Re-Defining Motherhood and Advocating for Parent Artists
Just under a year ago, I attended a Women in Theatre forum in Chicago. I had gone with the intention of hosting a breakout session for them on "Motherhood in Theatre," hoping to find some like-minded artists at the forum. On the sign up sheet set up for my session, there were only two names—but beneath, someone had drawn an arrow through the many empty spaces and written, "This is why we need this." The opportunity to curate a series for HowlRound comes a month shy of the one-year anniversary of that sign up, and nothing could be more true than the message in that note. In the fight for diversity, equity, and inclusion, creating platforms that give voice to the nuanced experience of all parents will identify how the theatre culture at large can act to make better pathways back in for those left out of the discussion, thus directly affecting the pipeline, content, and population of our craft. The motherhood session we hosted was attended by fifteen mothers in Chicago and was the preliminary meeting of Parent Artist Advocacy League for the Performing Arts (PAAL), a national resource hub and all-parent, all-discipline league advocating for a national standard of best practices for parents in the performing arts. This HowlRound series builds on the work of PAAL and will cover challenges faced by parent artists and offer some solutions and advice.—Rachel Spencer Hewitt, series curator
He silenced me. I had been telling him of my successes, and yet: “I wouldn’t share that, if I were you.” He hushed, hands in pockets. His comment, I would later learn, belonged to a legacy of silence: “There goes your career,” she told her at an industry party. They wouldn’t schedule interviews for work—because they didn’t know “what could happen” if she were pregnant. “Children aren’t allowed in the apartments,” so they found someone else. “Don’t tell anyone” was the advice she received from her union. “If you choose to have children, you take the consequences” the first commenter and theatre contributor wrote. “She took the maternity leave, but while she was gone, the resentment was evident,” she recalled.
In these moments, in the performing arts industry across the country, mothers are being silenced. Mothers are getting fired. Mothers are afraid. Mothers are falling away. Mothers and fathers are leaving the arts to make equitable partnership possible. Parents, caregivers—those who have the audacity or obligation to care for someone else—are cut off from the theatre due to archaic structures and inflexibility. The artists among us who expand their lifestyle to include caring for others are searching for community support. Many feel isolated, professionally disempowered, unheard, and, in almost all cases, drowning in the undertow of financial demands beyond the artist’s usual and persistent challenges. The tasks required become impossible when combined with inflexibility of structure, invisibility of support, and unpredictability of work culture. This potent cocktail of disenfranchisement can force unnatural splits in artists’ career trajectories, driving competent, diverse groups of theatre professionals away from the profession. We are losing artists.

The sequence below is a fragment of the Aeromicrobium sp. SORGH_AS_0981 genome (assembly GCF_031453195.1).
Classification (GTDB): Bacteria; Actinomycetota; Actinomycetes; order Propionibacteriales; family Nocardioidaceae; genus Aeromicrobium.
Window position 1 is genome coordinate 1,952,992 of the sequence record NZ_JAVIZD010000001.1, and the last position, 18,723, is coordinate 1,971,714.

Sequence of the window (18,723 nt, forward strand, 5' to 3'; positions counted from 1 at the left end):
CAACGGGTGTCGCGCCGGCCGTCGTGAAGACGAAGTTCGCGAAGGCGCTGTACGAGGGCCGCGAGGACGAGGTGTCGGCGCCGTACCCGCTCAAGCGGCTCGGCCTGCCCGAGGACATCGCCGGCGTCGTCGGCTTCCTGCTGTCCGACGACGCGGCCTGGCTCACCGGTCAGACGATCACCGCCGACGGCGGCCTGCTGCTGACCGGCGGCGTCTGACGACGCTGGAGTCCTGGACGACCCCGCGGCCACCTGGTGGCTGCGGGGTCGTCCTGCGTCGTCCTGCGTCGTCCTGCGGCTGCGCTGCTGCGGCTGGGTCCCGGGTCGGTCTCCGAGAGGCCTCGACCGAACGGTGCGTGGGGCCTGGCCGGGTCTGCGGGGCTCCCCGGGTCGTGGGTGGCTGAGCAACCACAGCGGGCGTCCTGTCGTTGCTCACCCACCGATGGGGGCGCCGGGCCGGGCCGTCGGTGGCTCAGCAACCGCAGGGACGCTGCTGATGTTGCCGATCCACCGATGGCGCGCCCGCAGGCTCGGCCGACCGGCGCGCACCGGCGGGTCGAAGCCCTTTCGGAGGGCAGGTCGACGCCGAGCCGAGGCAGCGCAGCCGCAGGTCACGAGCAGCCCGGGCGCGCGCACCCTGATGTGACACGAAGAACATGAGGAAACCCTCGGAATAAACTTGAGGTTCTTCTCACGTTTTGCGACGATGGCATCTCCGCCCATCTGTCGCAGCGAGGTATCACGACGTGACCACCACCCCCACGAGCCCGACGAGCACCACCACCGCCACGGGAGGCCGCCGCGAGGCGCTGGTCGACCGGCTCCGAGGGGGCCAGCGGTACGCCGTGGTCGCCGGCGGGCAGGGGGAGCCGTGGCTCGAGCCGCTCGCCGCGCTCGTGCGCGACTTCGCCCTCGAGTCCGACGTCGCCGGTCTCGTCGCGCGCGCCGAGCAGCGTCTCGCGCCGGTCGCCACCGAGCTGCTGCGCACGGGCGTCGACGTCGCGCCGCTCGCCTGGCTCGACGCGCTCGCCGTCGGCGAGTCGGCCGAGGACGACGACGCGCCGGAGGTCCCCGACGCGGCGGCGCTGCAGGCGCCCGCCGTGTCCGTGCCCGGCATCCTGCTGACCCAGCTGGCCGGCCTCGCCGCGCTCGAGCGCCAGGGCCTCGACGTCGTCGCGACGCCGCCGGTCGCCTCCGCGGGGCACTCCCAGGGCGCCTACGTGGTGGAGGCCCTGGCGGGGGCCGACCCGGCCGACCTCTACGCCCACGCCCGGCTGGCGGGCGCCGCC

In the performing arts industry across the country, mothers are being silenced. Mothers are getting fired. Mothers are afraid. Mothers are falling away. …Parents, caregivers…are cut off from the theatre due to archaic structures and inflexibility.
My own experience of being silenced left me speechless—for only a moment. The time I was advised, with the best of intentions, not to share my story was a turning point for me, pinpointing my individual artistic pursuit and expanding it into the context of a larger community. The exchange between this fellow actor and myself lasted mere minutes but profoundly revealed gaping holes in the theatre culture’s general approach, expectation, and treatment of parents in the industry. His advice to speak less was supposedly for my own good: staying private about parenthood and career—both its successes and struggles—prevents an artist from being defined by them to the institutions and prevents other artists from comparing struggles or successes between one another. So the theory often goes. The supposed result is head-down stasis, no disruption. Getting the job done while parenthood stays in its designated lane of private life. I had already experienced a hint of both doubt and support from those with power, so the reality that motherhood in the theatre is met with different opinions was not new to me. Long story short, I quickly realized that the silencing meant to keep us safe actually succeeded only in making us docile, defeated, discriminated against, and divided. This toxic, so-called “protection” needed to be dismantled, and that necessitated breaking the silence wide open—starting with my own.
A Global Conversation
Within the same year of my silencing, I began publishing a blog of all the journal entries I had been recording privately about how my pregnancy and motherhood informed my work and artistry. The site Auditioning Mom was born (and continues to turn out drafts from early in my experience and interviews with other parents). Around this time, I also stumbled across an article by Tara Derrington of MAM Ireland—the Mothers Artist Makers born out of the Waking the Feminist movement—articulating that mothers who fight for progressive change in the theatre are not “sour grapes” wallowing in career disappointment, but actually great lovers of the craft, forging pathways back in. Love for the work is, indeed, the source of motivation. PIPA UK had flown onto my radar around this time as well. I studied and interviewed their founders about the swift growth from respected consortium to influential organization with data collection and solution implementation.
Meanwhile, the work I composed on my own platform expanded beyond my own stories. I knew that if I were to represent the motherhood experience accurately, I needed to develop a diverse range within the category itself. I introduced the series What She Looks Like, an ever-growing collection of interviews consisting of mothers in every discipline at different phases of their career. I also began collecting stories of parent obstacles and solutions to raise awareness of what stands in the way of success and what can be done in terms of support systems that some organizations have already successfully put into place for parents. The discovery of motherhood/parenthood in theatre as a topic of inclusion was a global conversation. Engaging with it on this scale elevated for me the urgency of organizing significant change in the US.